Background: The purpose of this study was to assess the diagnostic value of recording the cardiac rhythm during presyncope in patients undergoing monitoring for undiagnosed syncope.
Methods and results: Eighty-five patients (age, 59 +/- 18 years; 44 men, 41 women) with recurrent unexplained syncope underwent prolonged monitoring with an implantable loop recorder. Patients were examined for syncope, which was either recurrent or associated with at least 2 presyncopal episodes. Patients had a mean of 5.1 +/- 5.5 syncopal episodes in the previous 12 months, and 70% of patients had symptoms for >2 years. Sixty-two (73%) patients had recurrent symptoms during a 12-month follow-up period. Of 150 recurrent events captured by the implantable loop recorder, there were 38 (25%) episodes of syncope and 112 (75%) episodes of presyncope. Syncope alone recurred in 12 patients, presyncope in 25, and both in 16. An arrhythmia was present in 64% of syncopal events (bradycardia in 16, tachycardia in 2) versus 25% for presyncopal events (bradycardia in 7, tachycardia in 3, P =.001). An arrhythmia was detected in 9 (56%) of the 16 patients with both syncope and presyncope, which was present in all recorded episodes of syncope compared with 6 of 9 presyncopal episodes. Patient-related failure to freeze the device after symptoms occurred in 21 (36%) of 59 syncopal events compared with 15 (12%) of 127 presyncopal events (P =.0001).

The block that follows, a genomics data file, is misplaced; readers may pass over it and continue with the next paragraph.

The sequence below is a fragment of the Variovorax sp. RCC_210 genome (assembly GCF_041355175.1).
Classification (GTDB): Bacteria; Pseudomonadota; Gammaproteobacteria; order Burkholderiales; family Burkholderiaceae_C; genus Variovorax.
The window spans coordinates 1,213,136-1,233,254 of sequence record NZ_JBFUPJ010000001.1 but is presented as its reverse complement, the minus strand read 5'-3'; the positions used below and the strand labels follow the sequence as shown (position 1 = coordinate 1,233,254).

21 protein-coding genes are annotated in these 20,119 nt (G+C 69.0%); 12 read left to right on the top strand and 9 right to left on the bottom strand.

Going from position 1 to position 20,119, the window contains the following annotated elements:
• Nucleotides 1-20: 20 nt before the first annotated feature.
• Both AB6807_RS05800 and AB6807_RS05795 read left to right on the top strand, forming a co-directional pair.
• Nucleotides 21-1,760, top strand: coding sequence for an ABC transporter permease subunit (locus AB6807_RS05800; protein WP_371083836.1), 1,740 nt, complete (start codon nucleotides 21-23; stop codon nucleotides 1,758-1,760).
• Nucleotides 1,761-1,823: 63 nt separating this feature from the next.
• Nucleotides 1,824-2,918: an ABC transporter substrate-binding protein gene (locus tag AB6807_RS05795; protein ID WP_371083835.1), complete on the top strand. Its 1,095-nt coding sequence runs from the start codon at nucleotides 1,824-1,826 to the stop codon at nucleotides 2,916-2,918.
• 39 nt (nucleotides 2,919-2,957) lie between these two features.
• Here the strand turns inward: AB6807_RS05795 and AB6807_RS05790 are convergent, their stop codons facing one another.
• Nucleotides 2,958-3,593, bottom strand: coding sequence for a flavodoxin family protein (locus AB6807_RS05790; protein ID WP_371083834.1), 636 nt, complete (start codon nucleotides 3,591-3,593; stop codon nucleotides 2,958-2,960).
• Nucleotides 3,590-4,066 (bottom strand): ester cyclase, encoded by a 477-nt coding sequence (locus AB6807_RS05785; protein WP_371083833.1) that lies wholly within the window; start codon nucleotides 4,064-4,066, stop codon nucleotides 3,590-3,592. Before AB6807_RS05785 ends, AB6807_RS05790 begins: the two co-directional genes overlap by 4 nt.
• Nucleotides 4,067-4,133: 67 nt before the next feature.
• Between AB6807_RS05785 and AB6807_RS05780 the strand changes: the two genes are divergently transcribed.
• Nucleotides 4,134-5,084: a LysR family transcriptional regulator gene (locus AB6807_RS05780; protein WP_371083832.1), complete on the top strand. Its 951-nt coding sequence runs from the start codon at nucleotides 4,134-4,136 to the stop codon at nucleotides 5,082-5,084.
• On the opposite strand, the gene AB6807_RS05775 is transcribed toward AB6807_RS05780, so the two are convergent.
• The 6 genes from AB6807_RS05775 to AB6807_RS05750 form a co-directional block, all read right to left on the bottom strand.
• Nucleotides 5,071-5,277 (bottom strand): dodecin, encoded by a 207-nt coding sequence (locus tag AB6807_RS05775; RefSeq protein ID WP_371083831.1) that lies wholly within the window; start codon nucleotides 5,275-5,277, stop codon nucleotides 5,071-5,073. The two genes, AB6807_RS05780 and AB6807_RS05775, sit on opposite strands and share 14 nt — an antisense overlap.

Conclusions: Syncope is more likely to be associated with an arrhythmia than is presyncope in patients undergoing extended monitoring. Presyncope is a nonspecific end point that is frequently associated with sinus rhythm. Patients undergoing extended monitoring for syncope should continue to be monitored after an episode of presyncope unless an arrhythmia is detected.